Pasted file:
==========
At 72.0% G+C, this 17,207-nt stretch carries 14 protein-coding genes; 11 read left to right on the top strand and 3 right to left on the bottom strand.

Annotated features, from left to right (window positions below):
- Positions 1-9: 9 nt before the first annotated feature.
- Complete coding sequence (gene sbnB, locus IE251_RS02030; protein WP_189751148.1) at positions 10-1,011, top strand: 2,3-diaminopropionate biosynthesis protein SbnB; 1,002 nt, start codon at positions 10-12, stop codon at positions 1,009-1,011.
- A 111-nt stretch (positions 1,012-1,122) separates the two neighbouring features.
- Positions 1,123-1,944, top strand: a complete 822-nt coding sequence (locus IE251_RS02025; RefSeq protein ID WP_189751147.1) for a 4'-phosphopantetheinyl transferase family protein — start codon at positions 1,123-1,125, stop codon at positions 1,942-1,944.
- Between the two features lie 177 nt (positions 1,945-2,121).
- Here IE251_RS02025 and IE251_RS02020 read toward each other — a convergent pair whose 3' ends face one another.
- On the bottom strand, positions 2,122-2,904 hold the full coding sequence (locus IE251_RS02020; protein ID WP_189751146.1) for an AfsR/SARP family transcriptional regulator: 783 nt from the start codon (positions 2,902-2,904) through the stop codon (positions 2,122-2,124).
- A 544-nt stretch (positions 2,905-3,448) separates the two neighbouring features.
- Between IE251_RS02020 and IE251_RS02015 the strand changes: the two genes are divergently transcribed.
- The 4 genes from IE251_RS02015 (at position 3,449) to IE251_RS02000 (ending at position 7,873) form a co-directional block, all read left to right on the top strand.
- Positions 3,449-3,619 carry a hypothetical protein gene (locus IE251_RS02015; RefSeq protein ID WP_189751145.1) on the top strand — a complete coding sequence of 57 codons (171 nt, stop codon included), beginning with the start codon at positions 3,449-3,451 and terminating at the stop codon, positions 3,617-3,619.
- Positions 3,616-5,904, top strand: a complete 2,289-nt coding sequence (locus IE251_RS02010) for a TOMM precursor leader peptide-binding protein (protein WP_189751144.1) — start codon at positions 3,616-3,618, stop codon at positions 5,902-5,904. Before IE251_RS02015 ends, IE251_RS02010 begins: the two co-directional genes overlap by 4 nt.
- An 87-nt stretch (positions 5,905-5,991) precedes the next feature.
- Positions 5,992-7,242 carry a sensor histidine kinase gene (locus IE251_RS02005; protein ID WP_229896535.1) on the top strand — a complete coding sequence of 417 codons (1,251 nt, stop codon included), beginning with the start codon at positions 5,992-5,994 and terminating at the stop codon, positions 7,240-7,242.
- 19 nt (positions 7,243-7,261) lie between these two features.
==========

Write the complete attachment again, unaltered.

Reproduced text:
At 72.0% G+C, this 17,207-nt stretch carries 14 protein-coding genes; 11 read left to right on the top strand and 3 right to left on the bottom strand.

Annotated features, from left to right (window positions below):
- Positions 1-9: 9 nt before the first annotated feature.
- Complete coding sequence (gene sbnB, locus IE251_RS02030; protein WP_189751148.1) at positions 10-1,011, top strand: 2,3-diaminopropionate biosynthesis protein SbnB; 1,002 nt, start codon at positions 10-12, stop codon at positions 1,009-1,011.
- A 111-nt stretch (positions 1,012-1,122) separates the two neighbouring features.
- Positions 1,123-1,944, top strand: a complete 822-nt coding sequence (locus IE251_RS02025; RefSeq protein ID WP_189751147.1) for a 4'-phosphopantetheinyl transferase family protein — start codon at positions 1,123-1,125, stop codon at positions 1,942-1,944.
- Between the two features lie 177 nt (positions 1,945-2,121).
- Here IE251_RS02025 and IE251_RS02020 read toward each other — a convergent pair whose 3' ends face one another.
- On the bottom strand, positions 2,122-2,904 hold the full coding sequence (locus IE251_RS02020; protein ID WP_189751146.1) for an AfsR/SARP family transcriptional regulator: 783 nt from the start codon (positions 2,902-2,904) through the stop codon (positions 2,122-2,124).
- A 544-nt stretch (positions 2,905-3,448) separates the two neighbouring features.
- Between IE251_RS02020 and IE251_RS02015 the strand changes: the two genes are divergently transcribed.
- The 4 genes from IE251_RS02015 (at position 3,449) to IE251_RS02000 (ending at position 7,873) form a co-directional block, all read left to right on the top strand.
- Positions 3,449-3,619 carry a hypothetical protein gene (locus IE251_RS02015; RefSeq protein ID WP_189751145.1) on the top strand — a complete coding sequence of 57 codons (171 nt, stop codon included), beginning with the start codon at positions 3,449-3,451 and terminating at the stop codon, positions 3,617-3,619.
- Positions 3,616-5,904, top strand: a complete 2,289-nt coding sequence (locus IE251_RS02010) for a TOMM precursor leader peptide-binding protein (protein WP_189751144.1) — start codon at positions 3,616-3,618, stop codon at positions 5,902-5,904. Before IE251_RS02015 ends, IE251_RS02010 begins: the two co-directional genes overlap by 4 nt.
- An 87-nt stretch (positions 5,905-5,991) precedes the next feature.
- Positions 5,992-7,242 carry a sensor histidine kinase gene (locus IE251_RS02005; protein ID WP_229896535.1) on the top strand — a complete coding sequence of 417 codons (1,251 nt, stop codon included), beginning with the start codon at positions 5,992-5,994 and terminating at the stop codon, positions 7,240-7,242.
- 19 nt (positions 7,243-7,261) lie between these two features.